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Bipolar/tbi Case:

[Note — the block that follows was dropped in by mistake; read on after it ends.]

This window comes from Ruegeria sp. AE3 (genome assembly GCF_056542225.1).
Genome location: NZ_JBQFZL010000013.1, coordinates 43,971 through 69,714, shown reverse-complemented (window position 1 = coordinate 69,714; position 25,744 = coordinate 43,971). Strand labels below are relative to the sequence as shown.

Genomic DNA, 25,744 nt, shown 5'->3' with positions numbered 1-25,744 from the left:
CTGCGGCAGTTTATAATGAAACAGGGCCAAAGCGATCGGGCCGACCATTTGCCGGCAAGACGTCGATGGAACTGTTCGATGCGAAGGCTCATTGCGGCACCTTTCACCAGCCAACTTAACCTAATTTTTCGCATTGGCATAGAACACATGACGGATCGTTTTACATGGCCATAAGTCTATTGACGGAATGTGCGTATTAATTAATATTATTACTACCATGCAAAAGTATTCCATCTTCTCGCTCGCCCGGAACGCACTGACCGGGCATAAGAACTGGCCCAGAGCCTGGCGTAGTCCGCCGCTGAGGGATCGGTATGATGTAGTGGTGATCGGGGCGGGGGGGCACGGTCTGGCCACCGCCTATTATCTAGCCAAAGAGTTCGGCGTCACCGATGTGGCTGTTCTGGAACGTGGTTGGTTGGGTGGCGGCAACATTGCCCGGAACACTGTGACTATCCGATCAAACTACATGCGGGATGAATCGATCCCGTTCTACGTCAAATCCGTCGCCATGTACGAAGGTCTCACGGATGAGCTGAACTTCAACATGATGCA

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Citation Nr: 0828925 Decision Date: 08/26/08 Archive Date: 09/02/08DOCKET NO. 06-20 848 ) DATE ) )On appeal from theDepartment of Veterans Affairs Regional Office in Roanoke, VirginiaTHE ISSUEEntitlement to service connection for bipolar disorder. REPRESENTATIONAppellant represented by: Virginia Department of Veterans AffairsWITNESSES AT HEARING ON APPEALAppellant and his motherATTORNEY FOR THE BOARDT. S. Kelly, CounselINTRODUCTIONThe veteran had active service from July 1997 to January 2001. This matter comes before the Board of Veterans' Appeals (Board) on appeal from a May 2005 rating determination of the Department of Veterans Affairs (VA) Regional Office (RO) located in Roanoke, Virginia. In June 2008, the veteran appeared at a hearing at the Board before the undersigned.In August 2008, the Board granted the veteran's motion to advance this case on its docket. FINDING OF FACTThe veteran's current bipolar disorder had its onset in service and was not the result of willful misconduct. CONCLUSION OF LAWBipolar disorder was incurred in service. 38 U.S.C.A. § 1110 (West 2002); 38 C.F.R. §§ 3.102, 3.303 (2007). REASONS AND BASES FOR FINDING AND CONCLUSIONThe Veterans Claims Assistance Act of 2000 (VCAA) and implementing regulations impose obligations on VA to provide claimants with notice and assistance. 38 U.S.C.A. §§ 5102, 5103, 5103A, 5107, 5126 (West 2002 & Supp. 2008); 38 C.F.R §§ 3.102, 3.156(a), 3.159, 3.326(a) (2007).The VCAA is not applicable where further assistance would not aid the appellant in substantiating his claim. Wensch v. Principi, 15 Vet App 362 (2001); see 38 U.S.C.A. § 5103A(a)(2) (Secretary not required to provide assistance "if no reasonable possibility exists that such assistance would aid in substantiating the claim"); see also VAOPGCPREC 5- 2004; 69 Fed. Reg. 59989 (2004) (holding that the notice and duty to assist provisions of the VCAA do not apply to claims that could not be substantiated through such notice and assistance). In view of the Board's favorable decision in this appeal, further assistance is unnecessary to aid the veteran in substantiating his claim.Service ConnectionService connection requires competent evidence showing: (1) the existence of a present disability; (2) in-service incurrence or aggravation of a disease or injury; and (3) a causal relationship between the present disability and the disease or injury incurred or aggravated during service. Shedden v. Principi, 381 F.3d 1163, 1167 (Fed. Cir. 2004); see also Caluza v. Brown, 7 Vet. App. 498 (1995).In order to establish service connection for a claimed disability the facts must demonstrate that a disease or injury resulting in current disability was incurred in active military service or, if pre-existing active service, was aggravated therein. 38 U.S.C.A. § 1110; 38 C.F.R. § 3.303.Service connection may be granted for any disease diagnosed after discharge, when all the evidence, including that pertinent to service, establishes that the disease was incurred in service. 38 C.F.R. § 3.303(d).For the showing of chronic disease in service there is required a combination of manifestations sufficient to identify the disease entity and sufficient observation to establish chronicity at the time, as distinguished from merely isolated findings or a diagnosis including the word "chronic." Continuity of symptomatology is required where the condition noted during service is not, in fact, shown to be chronic or where the diagnosis of chronicity may be legitimately questioned. When the fact of chronicity in service is not adequately supported, then a showing of continuity after discharge is required to support the claim. 38 C.F.R. § 3.303(:angry:.When, after careful consideration of all procurable and assembled data, a reasonable doubt arises regarding service origin, the degree of disability, or any other point, such doubt will be resolved in favor of the claimant. By reasonable doubt is meant one which exists because of an approximate balance of positive and negative evidence which does not satisfactorily prove or disprove the claim. It is a substantial doubt and one within the range of probability as distinguished from pure speculation or remote possibility. Mere suspicion or doubt as to the truth of any statements submitted, as distinguished from impeachment or contradiction by evidence or known facts, is not justifiable basis for denying the application of the reasonable doubt doctrine if the entire, complete record otherwise warrants invoking this doctrine. The reasonable doubt doctrine is also applicable even in the absence of official records, particularly if the basic incident allegedly arose under combat or similarly strenuous conditions, and is consistent with the probable results of such known hardships. 38 C.F.R. § 3.102.The veteran sustained a traumatic brain injury (TBI) in service for which service connection is not currently in effect. The veteran was involved in a motor vehicle accident in July 2000. He was found to be intoxicated at the time of the accident and to have a blood alcohol content level of .18. The veteran's head injury was found to be due to alcohol and to be the result of his own willful and persistent misconduct. The veteran's service treatment records reveal no findings of a bipolar disorder in service. These records do show that he received treatment for alcohol abuse in service and was diagnosed as having alcoholism prior to the July 2000 accident. He also was involved in several disciplinary actions as a result of alcohol related problems. At the time of an April 2000 psychological evaluation, the veteran reported that he was referred to an alcohol treatment program after several recent alcohol related incidents. In February 2000, he had been arrested for driving under the influence of alcohol. In early April 2000, he had been found passed put in the bathroom of a grocery store. He had also been cited for underage drinking by his previous command officer. He noted that he had suffered blackouts on three separate occasions. The examiner indicated that based upon the available data, the veteran met the criteria suggestive of alcohol dependence. The veteran indicated that he knew that he had a problem with alcohol and that he wanted help. Following mental status examination, an Axis I diagnosis of alcohol dependence was rendered. At a July 2000 medical board evaluation, conducted following the motor vehicle accident, the veteran was diagnosed as having a cognitive disorder, NOS. He was deemed not to be able to handle his personal, financial, or medical affairs. At the time of the veteran's December 2000 service separation examination, he was again diagnosed as having a cognitive disorder, NOS. Subsequent to service, the veteran has been diagnosed as having bipolar disorder, in addition to the TBI and cognitive disorder, NOS. At the time of an April 2001 VA examination, the veteran was noted to have been involved in the July 2000 motor vehicle accident and to have had significant problems with alcohol in the year preceding the July 2000 accident. He had completed a 26 day outpatient treatment level II substance abuse program in May 2000. Following examination, Axis I diagnoses of organic personality disorder; cognitive disorder, NOS; and alcohol dependence in remission, were rendered. The veteran was afforded a VA examination in March 2005. The examiner noted that the veteran reported passing out at the age of 16 and suffering a mild concussion due to dehydration and shingles. The examiner observed that during service, the veteran had received numerous speeding tickets, reckless speeding, shown up to work drunk, and was found passed out drunk in Food Lion two or three times. He had also participated in an alcohol treatment program for thirty days. The veteran also noted significant alcohol abuse in the Navy. According to the examiner the veteran reported that while stationed aboard the USS Enterprise he felt worthless and did not believe in himself had low self-esteem, and a poor work ethic. He reported depression and mood swings. He started drinking at the time he entered the military and it intensified after he turned 21 years old. He reported that he was not an alcoholic prior or subsequent to the military. The veteran believed that he must have been self-medicating his symptoms of bipolar disorder. He noted that instead of receiving treatment for bipolar disorder, he received treatment for alcoholism. Following examination, Axis I diagnoses of bipolar disorder, NOS, and alcohol dependence were rendered. The examiner stated that he was unable to determine whether the bipolar disorder was a primary disorder or due directly to a general medical condition, i.e., the veteran's TBI.The examiner observed that the veteran's alcohol abuse appeared to have predated his psychiatric symptoms. He observed that there was no evidence of assessment or treatment of a bipolar disorder or other psychiatric illness while in the military prior to his motor vehicle accident, which appeared to be directly related to alcohol consumption given the blood alcohol level at the time of the accident. He further observed that the onset of the bipolar symptomatology appeared to be consistent with the TBI occurring as a result of the accident. The examiner added that it was difficult to determine whether the onset of this disorder was the direct result of the TBI or whether this disorder would have occurred without the head injury. He stated that it appeared that this disorder was not likely present at an earlier time based upon the lack of documented assessment and treatment, military and pre-military; the report by the veteran of normal adolescence; and only generic symptoms while in the military (poor work ethic, poor self-esteem, useless to self and others) not generally descriptive of the usual symptom picture of bipolar disorder. The examiner further indicated that the veteran's alcohol dependence and subsequent brain injury were not caused by or the result of a preexisting bipolar disorder. In a May 2008 letter, the veteran's VA psychiatric clinical nurse reported that the veteran had described multiple incidents of harassment and severe hazing while on board the Enterprise. He dealt with this harassment by using alcohol to cope with the stressors. She also noted that the veteran reported that he had experienced constant anxiety, racing thoughts, was unable to complete assignments, completed his work early, and spent time away from the ship. He felt overstimulated on board and eventually got behind on visuals. He reported losing his qualification card and being threatened. He felt extremely pressured by this and found himself running around to complete the qualification card in one day. He was in fear for his life. The harassment continued until the time of the accident. The veteran experienced difficulty which was not responded to by his superiors. He used alcohol to help him manage the daily stress and the racing thoughts that he continued to have. He was unable to recognize what was happening to him. The veteran was extremely young at the time and thought he could manage things on his own. He made an effort to speak to the chaplain but then decided against it. The veteran noted being brought on board ship by EMTs and shore patrol after not having slept for two days and drinking. He described feelings of mania and fear and felt that he was safest when off the ship. She noted that the veteran was able to express himself more to others after his TBI, which ultimately led to the diagnosis of bipolar disorder. She indicated that the veteran used alcohol to feel normal and relieve himself of the stress he was experiencing. She further reported that the veteran experienced a stream of thoughts that were difficult to control. He tended to feel pumped full of adrenaline, not getting things done fast enough, or being too tired to move. She noted that the veteran's fellow soldiers were aware of his difficulties and took advantage of his weakness and disability. The veteran displayed some of these difficulties during his time on board the Enterprise. He was not seen, evaluated, or treated for the symptoms of bipolar disorder. He experienced severe episodes of depression with severe crying spells. He knew that something was wrong with but was unsure what was happening. He felt the desire to want to get away and disappear. He had difficulty with relationships and was impulsive with behavior. The impulsivity related to his bipolar disorder. Examples of this included purchasing expensive electronic equipment, numerous short term relationships, and promiscuity. The nurse observed that the veteran used alcohol to help him to cope with the experiences of the daily harassment and abuse by his fellow sailors. She indicated that it was her expert opinion that the veteran's current disability was related to his bipolar disorder and that the bipolar disorder manifested itself during his naval career. The symptoms of the bipolar disorder were exacerbated by the situations of stress and constant harassment that the veteran experienced during active duty on board the Enterprise. This further caused the veteran to attempt to cope by using alcohol to self-medicate which ultimately led to the motor vehicle accident that resulted in the TBI. At his June 2008 hearing, the veteran's mother testified that she had no problems with her son prior to service. She indicated that the veteran had not been irresponsible, reckless, or abusive of alcohol. He did not drink and excelled at school. He had a part-time job and was an honor roll student. He did not get into mischief. She observed a huge change while he was stationed aboard the Enterprise. She related that the veteran got into trouble by taking the door knob off his roommate's door and by driving at excessive speeds. She also reported that the veteran drove at excessive speeds when she was in the car with him on one occasion. He continued at a high rate of speed even when she asked him to slow down. The veteran stated that he became manic and had racing thoughts while in service. He further reported that he did not practice good personal hygiene aboard ship and that he was harassed by fellow shipmates due to this. The veteran also testified of his inability to sleep and showing up for work like a "zombie". He reported that he had participated in an alcohol treatment program while in service and indicated that he had been drinking at the time of the accident. The veteran stated that he was going to be seen by another VA treating psychologist and would forward the report after he had been seen. Subsequent to the hearing, the veteran forwarded a report from a VA psychologist dated in June 2008. The psychologist stated that he had reviewed the veteran's service record, his medical records, his military performance records, and his arrest record. The examiner noted that the veteran was first treated at their VA facility after sustaining injuries in a motor vehicle accident. The examiner observed that the veteran had excelled in high school, made friends easily, and was popular among his peers. As the veteran started his military training his stress rose. He was subjected to harassment by fellow soldiers. The veteran first experienced dissociation after a hazing incident and was so frightened that he left awareness of his then present circumstances. He also reported having racing thoughts beginning around that time. He was unable to complete work assignments and got furtrher behind. He felt pressured and at one point in fear of his life. He began to experience racing thoughts that were difficult for him to control. He started feeling a rush and as though he were pumped full of adrenaline. He felt as though he could not get things done fast enough. The veteran went through periods where he did not take care of himself from a cleanliness standpoint. He also noted having periods of deep depression and crying spells. He began to become impulsive in behavior. Examples included numerous short-term and promiscuous relationships. He also made inappropriate expensive purchases and received multiple speeding tickets. The veteran began to use alcohol in order to feel normal and to slow his thoughts down. Anxiety and his racing thoughts became so extreme that he felt abnormal and did not know of any other way to cope. The examiner noted that although the veteran was placed in alcohol treatment while in service, there were no attempts made to find out why he was drinking. The examiner stated that impulsive and irrational behavior was one of the symptoms of bipolar disorder. The veteran's experience of being pumped full of adrenaline and having racing thoughts were also symptoms of bipolar disorder. He concluded that it was more likely than not that the veteran was making an attempt to self-medicate for bipolar disorder through the use of alcohol. He opined that the Navy's contention that his bipolar disorder was caused by the head injury resulting from the motor vehicle accident while under the influence of alcohol was not fully supported. He found that by examining the veteran's behavior prior to the motor vehicle accident, it was clear that he was exhibiting symptoms consistent with bipolar disorder prior to the accident. He added that most likely, the veteran's accident was actually a result of his attempt to self-medicate and his irrational judgment, both due to bipolar disorder. After review of all available records, the examiner ultimately concluded that it was more likely than not that symptoms of bipolar disorder were present prior to the = motor vehicle accident. These symptoms included erratic behavior, as evidenced by his driving record; his performance ratings, which were consistently substandard in March 2000; his use of alcohol to decrease anxiety and racing thoughts; and his poor judgement in purchases, relationships, and promiscuity. He noted that it was likely that the stress of nuclear power training coupled with traumatic experience during the hazing incident tipped his psychological balance, bringing out the symptoms of bipolar disorder. Axis I diagnoses of bipolar I disorder and PTSD related to military sexual trauma were rendered. AnalysisThe veteran has current diagnoses of bipolar disorder. There is no dispute that he has a current disability.The record contains varying opinions as to whether the veteran's bipolar disorder is related to his period of service. The March 2005 VA examiner was unable to determine if the bipolar disorder was directly incurred or a result of the auto accident and TBI. If it was the latter, service connection would be precluded, because the disability was a result of willful misconduct. 38 U.S.C.A. § 1110. The examiner's opinion can be read as saying the evidence is in equipoise on this question. Resolving reasonable doubt, the opinion would support a conclusion that the bipolar disorder was coincident with the accident, but not one of its results.In contrast, the veteran's treating psychiatric nurse specialist, in her May 2008 report, and the psychologist, in his June 2008 statement essentially concluded that the bipolar disorder began in service and pre-existed the accident. The veteran's testimony and that of his mother are consistent with these conclusions.There is negative evidence in the form of the silent service treatment records and lack of any finding of pre-existing psychiatric disability when the veteran was treated for the TBI. The opinions as to the etiology of the veteran's current bipolar disorder are, however, at least in equipoise.For a veteran to prevail in his claim it must only be demonstrated that there is an approximate balance of positive and negative evidence. In other words, the preponderance of the evidence must be against the claim for benefits to be denied. Gilbert v. Derwinski, 1 Vet. App. 49, at 54 (1990). It cannot be stated that the preponderance of the evidence is against the claim of service connection.Resolving reasonable doubt in favor of the veteran, service connection for bipolar disorder is warranted.ORDERService connection for bipolar disorder is granted. ____________________________________________Mark D. HindinVeterans Law Judge, Board of Veterans' Appeals Department of Veterans Affairshttp://www.va.gov/vetapp08/files4/0828925.txt